October 2006
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Month October 2006

Turning Forty

Well, it finally happened and I turned forty today.  I feel, perhaps oddly, fairly happy about that.  A few moments where you face the serious possibility, or at least the strong probability of…well, of not turning forty seem to be enough to reverse the usual angst about this "milestone."  Unlike the year that preceded it, this last twelve months has been both a lucky and happy one for me.  Despite closing up shop at Network Clarity, I ended up with a great job with a great team at Microsoft, and I ended up able to take some time away from the computer industry, contemplate how to go back to finish my Ph.D., and move into a great house up north.  My brother is healthy and employed, and things appear to be looking good for him as well.  You really can’t ask for much more than that. 

My friends from Saltspring Island came down this weekend by kayak, paddling from Sidney over to Roche Harbor on Friday.  Sounded like a nice paddle, albeit with some tough parts.  We cooked a great meal of grilled pork and asparagus on Friday, served with a Paul Bara NV rose champagne from a couple of years back.  Then, after a mellow Saturday spent at the farmer’s market, going to the art gallery, and taking photographs,Dsc_0060
we had a terrific dinner at Steps Wine Bar and Cafe in Friday Harbor.  Madden had his birthday at the beginning of this last week, and roasted a whole lamb, braised some juicy tender beef brisket, and grilled chicken; last night we explored the seafood aspects of the menu with a delicious tempura rock cod with a sesame apple fennel "slaw," a fish sausage cased in a ring of squash and grilled, and a slab of fresh-caught sablefish on a celeriac puree with what appeared to be a truffled stuffing for the sablefish.  Combined with a Roederer Estates rose sparkling wine from the wine list, and the incredible 2004 Fevre Chablis Les Clos (tight, minerally, but with good lemon cream aromas), the meal was completed with a "smores" with house-made graham cracker cake, chocolate sauce, and the best "marshmallow" I’ve ever had. 

Today, after my friends took the ferry back to Sidney, I went back to Arctic Raven, a wonderful gallery in Friday Harbor that specializes in native American art.  In particular, Lee has recently exhibited both Richard Hunt, and is now finishing a Susan Point exhibit.  Some of the Susan Point works were incredible, especially (in my opinion), the glass or sculptural works.  I finally made up my mind between a couple of yellow cedar sculpture pieces, and found a serigraph/watercolor for the living room.  All in all, a terrific birthday weekend. 

Why libertarians and “modern liberals” don’t make a stable alliance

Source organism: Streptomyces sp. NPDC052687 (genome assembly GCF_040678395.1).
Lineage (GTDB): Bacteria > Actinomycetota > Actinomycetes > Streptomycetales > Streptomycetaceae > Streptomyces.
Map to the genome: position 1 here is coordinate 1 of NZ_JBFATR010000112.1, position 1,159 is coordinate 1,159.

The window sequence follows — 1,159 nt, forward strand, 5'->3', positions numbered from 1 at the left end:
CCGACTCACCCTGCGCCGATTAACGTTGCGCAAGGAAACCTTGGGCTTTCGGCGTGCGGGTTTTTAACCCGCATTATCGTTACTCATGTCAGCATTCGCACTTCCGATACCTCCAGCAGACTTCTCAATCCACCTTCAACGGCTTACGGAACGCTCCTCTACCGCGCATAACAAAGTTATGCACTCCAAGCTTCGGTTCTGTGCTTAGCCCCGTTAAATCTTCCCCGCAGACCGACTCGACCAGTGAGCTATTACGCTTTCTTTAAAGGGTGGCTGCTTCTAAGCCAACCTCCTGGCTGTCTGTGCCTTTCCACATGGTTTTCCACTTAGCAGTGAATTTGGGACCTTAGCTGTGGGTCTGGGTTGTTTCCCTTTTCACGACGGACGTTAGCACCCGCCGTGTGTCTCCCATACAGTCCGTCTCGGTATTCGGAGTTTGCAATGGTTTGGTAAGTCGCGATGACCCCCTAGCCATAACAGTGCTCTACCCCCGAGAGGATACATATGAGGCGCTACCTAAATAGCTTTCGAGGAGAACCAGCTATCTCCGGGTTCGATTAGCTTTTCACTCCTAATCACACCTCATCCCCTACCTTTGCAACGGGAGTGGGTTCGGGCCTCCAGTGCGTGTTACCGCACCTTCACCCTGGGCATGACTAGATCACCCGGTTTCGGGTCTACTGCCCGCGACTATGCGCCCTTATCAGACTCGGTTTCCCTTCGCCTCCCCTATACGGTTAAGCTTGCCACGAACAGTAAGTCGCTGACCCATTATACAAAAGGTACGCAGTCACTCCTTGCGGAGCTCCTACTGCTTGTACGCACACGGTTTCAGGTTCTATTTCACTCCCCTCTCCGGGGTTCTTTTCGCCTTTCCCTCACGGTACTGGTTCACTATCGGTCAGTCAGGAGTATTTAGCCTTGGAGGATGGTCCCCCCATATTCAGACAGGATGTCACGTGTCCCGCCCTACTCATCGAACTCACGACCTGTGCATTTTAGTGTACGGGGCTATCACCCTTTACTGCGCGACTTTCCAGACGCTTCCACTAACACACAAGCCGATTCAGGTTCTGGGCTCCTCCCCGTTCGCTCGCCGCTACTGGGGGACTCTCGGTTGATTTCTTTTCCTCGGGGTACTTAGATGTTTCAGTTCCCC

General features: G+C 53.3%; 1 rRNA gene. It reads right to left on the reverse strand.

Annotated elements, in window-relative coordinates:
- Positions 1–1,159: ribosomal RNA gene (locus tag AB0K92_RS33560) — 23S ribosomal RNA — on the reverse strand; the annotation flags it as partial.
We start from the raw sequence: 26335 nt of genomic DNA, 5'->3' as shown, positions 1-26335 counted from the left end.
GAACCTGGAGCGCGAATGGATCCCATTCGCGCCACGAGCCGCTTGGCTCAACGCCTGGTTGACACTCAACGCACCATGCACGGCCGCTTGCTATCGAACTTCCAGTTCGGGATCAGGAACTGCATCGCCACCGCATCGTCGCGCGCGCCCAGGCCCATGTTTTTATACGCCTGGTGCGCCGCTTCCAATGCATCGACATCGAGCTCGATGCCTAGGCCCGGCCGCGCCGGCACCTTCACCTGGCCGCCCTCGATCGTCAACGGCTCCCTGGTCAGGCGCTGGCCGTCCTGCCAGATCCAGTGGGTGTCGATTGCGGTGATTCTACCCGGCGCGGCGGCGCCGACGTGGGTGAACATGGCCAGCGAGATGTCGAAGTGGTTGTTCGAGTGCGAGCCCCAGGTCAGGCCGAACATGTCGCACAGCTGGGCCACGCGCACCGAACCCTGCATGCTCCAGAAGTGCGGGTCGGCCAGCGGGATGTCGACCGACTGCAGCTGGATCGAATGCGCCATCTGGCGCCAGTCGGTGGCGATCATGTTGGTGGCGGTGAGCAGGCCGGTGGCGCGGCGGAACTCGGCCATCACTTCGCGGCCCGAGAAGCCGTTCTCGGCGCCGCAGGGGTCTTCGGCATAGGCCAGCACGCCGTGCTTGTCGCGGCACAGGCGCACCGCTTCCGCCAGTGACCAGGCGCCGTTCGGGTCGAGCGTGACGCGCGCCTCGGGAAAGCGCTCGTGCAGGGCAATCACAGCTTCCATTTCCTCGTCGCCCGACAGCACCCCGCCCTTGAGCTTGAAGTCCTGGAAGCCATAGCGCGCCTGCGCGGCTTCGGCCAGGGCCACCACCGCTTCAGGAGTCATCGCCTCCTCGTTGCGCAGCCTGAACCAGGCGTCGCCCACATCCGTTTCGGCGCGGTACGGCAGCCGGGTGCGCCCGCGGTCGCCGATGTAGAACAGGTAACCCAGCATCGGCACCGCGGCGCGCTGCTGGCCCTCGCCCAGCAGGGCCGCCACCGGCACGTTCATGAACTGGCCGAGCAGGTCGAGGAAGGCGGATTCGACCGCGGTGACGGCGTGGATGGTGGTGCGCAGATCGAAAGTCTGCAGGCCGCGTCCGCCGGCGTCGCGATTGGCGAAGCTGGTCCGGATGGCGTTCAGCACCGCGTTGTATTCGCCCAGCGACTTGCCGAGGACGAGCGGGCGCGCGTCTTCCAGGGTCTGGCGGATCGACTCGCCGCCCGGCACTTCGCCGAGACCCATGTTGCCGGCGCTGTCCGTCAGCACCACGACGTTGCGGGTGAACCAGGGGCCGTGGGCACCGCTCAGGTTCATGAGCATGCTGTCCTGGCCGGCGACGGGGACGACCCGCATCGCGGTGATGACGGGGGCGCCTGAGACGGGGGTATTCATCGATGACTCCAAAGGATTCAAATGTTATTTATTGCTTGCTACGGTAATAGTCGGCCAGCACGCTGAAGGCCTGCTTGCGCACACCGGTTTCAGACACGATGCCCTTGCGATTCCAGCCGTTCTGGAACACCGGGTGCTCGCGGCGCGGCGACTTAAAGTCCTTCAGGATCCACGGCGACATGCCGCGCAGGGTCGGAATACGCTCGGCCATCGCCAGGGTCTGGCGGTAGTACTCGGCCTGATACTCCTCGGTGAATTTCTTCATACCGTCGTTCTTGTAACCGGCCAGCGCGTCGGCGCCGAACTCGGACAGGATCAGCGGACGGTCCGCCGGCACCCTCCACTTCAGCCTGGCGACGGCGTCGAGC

I’ve been following the Moulitsas thread about “libertarian democrats” over at Cato Unbound and elsewhere (this Catallarchy post has an excellent challenge that I’m working on a response to, for example). Today, Kevin Drum considers the question and comes to the same conclusion I do: modern New Deal liberals and libertarians are not a stable political alliance. He’s correct to identify the mismatch on economic and tax policy as the deal-killer here.

But Kevin goes on to wonder why social issues are less important to libertarians than economic policy:

Now, I don’t quite know why it is that libertarians care so much more about economic libertarianism than they do about social libertarianism. Maybe they believe that Republicans talk a good game about their scary social agenda but aren’t really serious about imposing it. Or maybe they figure that although Democrats are theoretically more socially libertarian than Republicans, in reality they don’t do much about it. And those are pretty reasonable propositions. How many Democrats are in favor of any kind of serious drug decriminalization, after all?

The answer, I believe, lies in the key role that the “minimalist” or “night watchman” state — a state shorn of its regulatory and redistributionist powers, charged only with enforcing common law and providing for the common defense — plays in libertarian thought. Most libertarians I know are deeply concerned about social issues and personal liberties, but remain convinced that there isn’t much difference between “liberals” and “conservatives” on these issues because both appear committed to large, “interventionist” governments. For committed libertarians, influenced by writers like Nozick or Rothbard, civil liberties and social freedoms are best guaranteed by minarchism — restricting the role of the state to its “night watchman” role and keeping it out of social and economic regulatory realms altogether.